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Renewing the dining room table was one of my goals for this year, and I’m pleased to say that the job is now almost complete. Using a grinder, Ken Kelso removed the shattered plates and deteriorating cutlery that I originally embedded in wet cement .

 

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Once he had finished and the table top was washed and dried, I was ready to put the new plates and cutlery in place.

 

Indentations in the cement show where the old plates were. The new ones are ready to be glued in place.
Indentations in the cement show where the old plates were. The new ones are ready to be glued in place. We used the stack of bricks to add weight to the plates until the glue completely dried.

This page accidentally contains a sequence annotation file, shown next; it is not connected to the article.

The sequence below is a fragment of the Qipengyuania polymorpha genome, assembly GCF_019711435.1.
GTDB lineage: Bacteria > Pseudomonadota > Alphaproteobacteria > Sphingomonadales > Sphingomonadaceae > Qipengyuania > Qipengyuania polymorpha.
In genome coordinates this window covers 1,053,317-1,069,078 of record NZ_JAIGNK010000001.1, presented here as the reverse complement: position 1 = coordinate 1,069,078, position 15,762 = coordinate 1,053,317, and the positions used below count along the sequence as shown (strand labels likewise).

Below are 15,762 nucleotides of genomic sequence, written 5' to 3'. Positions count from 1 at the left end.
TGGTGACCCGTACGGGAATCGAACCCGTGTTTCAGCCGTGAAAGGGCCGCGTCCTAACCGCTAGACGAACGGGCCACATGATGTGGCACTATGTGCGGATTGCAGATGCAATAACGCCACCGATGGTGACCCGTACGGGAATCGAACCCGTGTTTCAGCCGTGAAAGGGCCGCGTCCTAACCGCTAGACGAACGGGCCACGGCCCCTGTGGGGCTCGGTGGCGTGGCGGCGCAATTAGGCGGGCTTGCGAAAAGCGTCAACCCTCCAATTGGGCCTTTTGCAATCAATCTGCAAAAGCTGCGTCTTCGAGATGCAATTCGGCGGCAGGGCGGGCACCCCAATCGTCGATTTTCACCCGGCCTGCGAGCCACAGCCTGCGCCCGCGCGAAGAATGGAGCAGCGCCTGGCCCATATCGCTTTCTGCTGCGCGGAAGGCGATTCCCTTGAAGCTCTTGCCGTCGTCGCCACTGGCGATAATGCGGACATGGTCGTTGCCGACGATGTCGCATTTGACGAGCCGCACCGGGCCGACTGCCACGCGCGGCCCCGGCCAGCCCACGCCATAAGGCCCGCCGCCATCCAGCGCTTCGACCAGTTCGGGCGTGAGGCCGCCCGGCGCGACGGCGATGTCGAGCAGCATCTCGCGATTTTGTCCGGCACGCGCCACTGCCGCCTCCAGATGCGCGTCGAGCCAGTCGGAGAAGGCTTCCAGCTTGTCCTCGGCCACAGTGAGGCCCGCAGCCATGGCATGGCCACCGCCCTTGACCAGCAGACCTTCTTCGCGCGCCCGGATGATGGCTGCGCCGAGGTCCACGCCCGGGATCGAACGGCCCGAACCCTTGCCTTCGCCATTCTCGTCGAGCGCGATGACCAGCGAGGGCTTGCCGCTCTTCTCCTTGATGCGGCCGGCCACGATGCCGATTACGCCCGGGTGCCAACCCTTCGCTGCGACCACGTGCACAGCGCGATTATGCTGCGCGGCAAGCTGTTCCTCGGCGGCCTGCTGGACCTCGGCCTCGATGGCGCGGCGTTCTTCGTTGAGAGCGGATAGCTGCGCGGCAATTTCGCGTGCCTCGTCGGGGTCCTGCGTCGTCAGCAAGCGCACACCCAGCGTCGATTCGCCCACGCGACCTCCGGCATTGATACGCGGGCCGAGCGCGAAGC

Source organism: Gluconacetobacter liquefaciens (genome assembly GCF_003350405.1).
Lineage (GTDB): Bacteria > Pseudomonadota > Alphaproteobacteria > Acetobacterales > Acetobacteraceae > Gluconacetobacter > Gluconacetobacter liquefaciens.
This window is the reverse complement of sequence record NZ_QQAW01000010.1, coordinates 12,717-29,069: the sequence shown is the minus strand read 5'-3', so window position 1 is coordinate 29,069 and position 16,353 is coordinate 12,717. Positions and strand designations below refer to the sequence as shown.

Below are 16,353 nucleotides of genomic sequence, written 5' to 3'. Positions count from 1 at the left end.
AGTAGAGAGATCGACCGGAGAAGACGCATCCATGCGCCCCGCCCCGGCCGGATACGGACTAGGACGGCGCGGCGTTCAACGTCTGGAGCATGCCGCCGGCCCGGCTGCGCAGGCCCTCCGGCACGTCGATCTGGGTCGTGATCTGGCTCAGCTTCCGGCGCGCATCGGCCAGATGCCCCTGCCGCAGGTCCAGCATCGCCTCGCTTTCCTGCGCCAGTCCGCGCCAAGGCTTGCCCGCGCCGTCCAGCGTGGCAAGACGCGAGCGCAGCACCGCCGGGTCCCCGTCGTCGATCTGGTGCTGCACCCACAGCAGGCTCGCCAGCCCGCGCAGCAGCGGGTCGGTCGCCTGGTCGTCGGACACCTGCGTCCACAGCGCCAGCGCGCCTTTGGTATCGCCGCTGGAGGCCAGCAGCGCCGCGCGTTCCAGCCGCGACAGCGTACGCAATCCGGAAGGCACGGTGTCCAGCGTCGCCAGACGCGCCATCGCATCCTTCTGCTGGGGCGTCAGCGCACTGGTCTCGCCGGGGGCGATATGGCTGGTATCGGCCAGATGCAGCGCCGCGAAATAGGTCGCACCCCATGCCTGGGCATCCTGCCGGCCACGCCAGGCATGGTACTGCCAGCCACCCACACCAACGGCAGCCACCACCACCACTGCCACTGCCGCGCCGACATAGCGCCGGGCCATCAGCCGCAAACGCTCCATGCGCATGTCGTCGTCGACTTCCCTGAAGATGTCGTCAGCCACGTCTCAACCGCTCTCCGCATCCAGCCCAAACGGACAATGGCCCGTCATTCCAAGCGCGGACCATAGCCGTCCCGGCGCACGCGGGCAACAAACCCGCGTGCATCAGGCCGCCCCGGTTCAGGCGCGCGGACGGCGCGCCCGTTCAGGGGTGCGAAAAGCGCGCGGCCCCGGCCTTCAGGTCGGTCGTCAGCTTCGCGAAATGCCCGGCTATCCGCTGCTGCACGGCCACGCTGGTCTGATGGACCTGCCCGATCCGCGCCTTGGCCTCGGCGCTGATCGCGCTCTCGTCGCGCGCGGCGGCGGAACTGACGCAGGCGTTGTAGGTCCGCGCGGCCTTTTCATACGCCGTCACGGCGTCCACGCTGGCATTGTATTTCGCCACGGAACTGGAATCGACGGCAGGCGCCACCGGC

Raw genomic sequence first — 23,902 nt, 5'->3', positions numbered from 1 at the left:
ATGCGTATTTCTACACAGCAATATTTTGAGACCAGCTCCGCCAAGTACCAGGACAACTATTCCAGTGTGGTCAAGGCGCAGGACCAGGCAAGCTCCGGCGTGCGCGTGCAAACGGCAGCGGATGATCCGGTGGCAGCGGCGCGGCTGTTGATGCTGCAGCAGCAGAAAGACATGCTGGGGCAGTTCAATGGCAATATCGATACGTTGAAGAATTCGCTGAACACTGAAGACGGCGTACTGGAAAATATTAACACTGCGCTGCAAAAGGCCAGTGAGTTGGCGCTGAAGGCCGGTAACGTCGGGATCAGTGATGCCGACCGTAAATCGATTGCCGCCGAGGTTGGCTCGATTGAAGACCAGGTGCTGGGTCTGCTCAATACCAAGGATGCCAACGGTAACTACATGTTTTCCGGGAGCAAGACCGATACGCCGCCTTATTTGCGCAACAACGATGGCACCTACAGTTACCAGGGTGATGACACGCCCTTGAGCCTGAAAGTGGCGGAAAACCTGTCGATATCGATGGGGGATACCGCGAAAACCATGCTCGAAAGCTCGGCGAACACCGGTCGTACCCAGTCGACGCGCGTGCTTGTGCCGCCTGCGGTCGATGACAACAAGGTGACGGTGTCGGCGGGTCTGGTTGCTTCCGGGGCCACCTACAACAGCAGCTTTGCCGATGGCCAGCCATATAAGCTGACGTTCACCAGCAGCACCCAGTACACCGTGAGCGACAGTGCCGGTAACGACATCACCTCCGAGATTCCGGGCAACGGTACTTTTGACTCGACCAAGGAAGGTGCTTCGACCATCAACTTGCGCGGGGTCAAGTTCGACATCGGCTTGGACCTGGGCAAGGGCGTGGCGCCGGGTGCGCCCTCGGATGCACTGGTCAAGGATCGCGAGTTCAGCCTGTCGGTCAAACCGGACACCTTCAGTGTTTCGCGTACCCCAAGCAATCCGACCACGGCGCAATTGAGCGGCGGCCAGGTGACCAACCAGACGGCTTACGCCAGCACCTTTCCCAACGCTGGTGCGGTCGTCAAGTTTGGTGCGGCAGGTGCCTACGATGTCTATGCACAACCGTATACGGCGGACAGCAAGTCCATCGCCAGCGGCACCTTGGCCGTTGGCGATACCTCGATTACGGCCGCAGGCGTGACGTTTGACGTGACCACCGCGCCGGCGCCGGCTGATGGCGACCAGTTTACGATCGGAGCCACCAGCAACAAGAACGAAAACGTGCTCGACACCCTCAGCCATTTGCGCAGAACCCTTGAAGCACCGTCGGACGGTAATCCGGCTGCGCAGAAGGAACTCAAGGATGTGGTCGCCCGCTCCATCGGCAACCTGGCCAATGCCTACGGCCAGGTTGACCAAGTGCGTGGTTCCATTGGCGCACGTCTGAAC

Using plates with the same pattern I’d used before was important to me — that pattern was the connection between the history of our family and the history of the site. It took me several months, but by searching on line, I finally found eight plates with the same design. To make them last longer, I decided not to break the plates but to leave them whole, trusting that the weather will break them soon enough.

 

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Now, with new goblets and with the plates and cutlery glued in place, all that is missing is the centrepiece and the napkins which I will make later this fall, again with help from Lucy Doheny.